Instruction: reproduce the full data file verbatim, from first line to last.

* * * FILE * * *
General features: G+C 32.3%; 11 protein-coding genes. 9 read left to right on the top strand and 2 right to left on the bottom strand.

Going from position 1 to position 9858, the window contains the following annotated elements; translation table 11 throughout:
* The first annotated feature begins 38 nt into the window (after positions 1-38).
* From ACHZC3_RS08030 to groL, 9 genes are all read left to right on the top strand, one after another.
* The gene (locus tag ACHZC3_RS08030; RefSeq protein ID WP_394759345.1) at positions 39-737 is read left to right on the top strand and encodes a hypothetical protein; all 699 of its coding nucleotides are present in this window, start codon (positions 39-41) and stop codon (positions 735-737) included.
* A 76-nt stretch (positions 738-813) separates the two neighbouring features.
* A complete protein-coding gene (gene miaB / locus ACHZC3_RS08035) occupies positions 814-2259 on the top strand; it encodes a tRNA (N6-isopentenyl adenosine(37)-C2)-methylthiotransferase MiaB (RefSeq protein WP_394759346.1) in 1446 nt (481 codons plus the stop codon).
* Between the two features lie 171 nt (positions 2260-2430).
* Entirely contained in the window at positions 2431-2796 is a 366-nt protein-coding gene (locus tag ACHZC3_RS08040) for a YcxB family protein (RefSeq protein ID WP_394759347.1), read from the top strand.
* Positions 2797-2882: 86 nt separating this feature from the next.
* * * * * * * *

General features: G+C 32.3%; 11 protein-coding genes. 9 read left to right on the top strand and 2 right to left on the bottom strand.

Going from position 1 to position 9858, the window contains the following annotated elements; translation table 11 throughout:
* The first annotated feature begins 38 nt into the window (after positions 1-38).
* From ACHZC3_RS08030 to groL, 9 genes are all read left to right on the top strand, one after another.
* The gene (locus tag ACHZC3_RS08030; RefSeq protein ID WP_394759345.1) at positions 39-737 is read left to right on the top strand and encodes a hypothetical protein; all 699 of its coding nucleotides are present in this window, start codon (positions 39-41) and stop codon (positions 735-737) included.
* A 76-nt stretch (positions 738-813) separates the two neighbouring features.
* A complete protein-coding gene (gene miaB / locus ACHZC3_RS08035) occupies positions 814-2259 on the top strand; it encodes a tRNA (N6-isopentenyl adenosine(37)-C2)-methylthiotransferase MiaB (RefSeq protein WP_394759346.1) in 1446 nt (481 codons plus the stop codon).
* Between the two features lie 171 nt (positions 2260-2430).
* Entirely contained in the window at positions 2431-2796 is a 366-nt protein-coding gene (locus tag ACHZC3_RS08040) for a YcxB family protein (RefSeq protein ID WP_394759347.1), read from the top strand.
* Positions 2797-2882: 86 nt separating this feature from the next.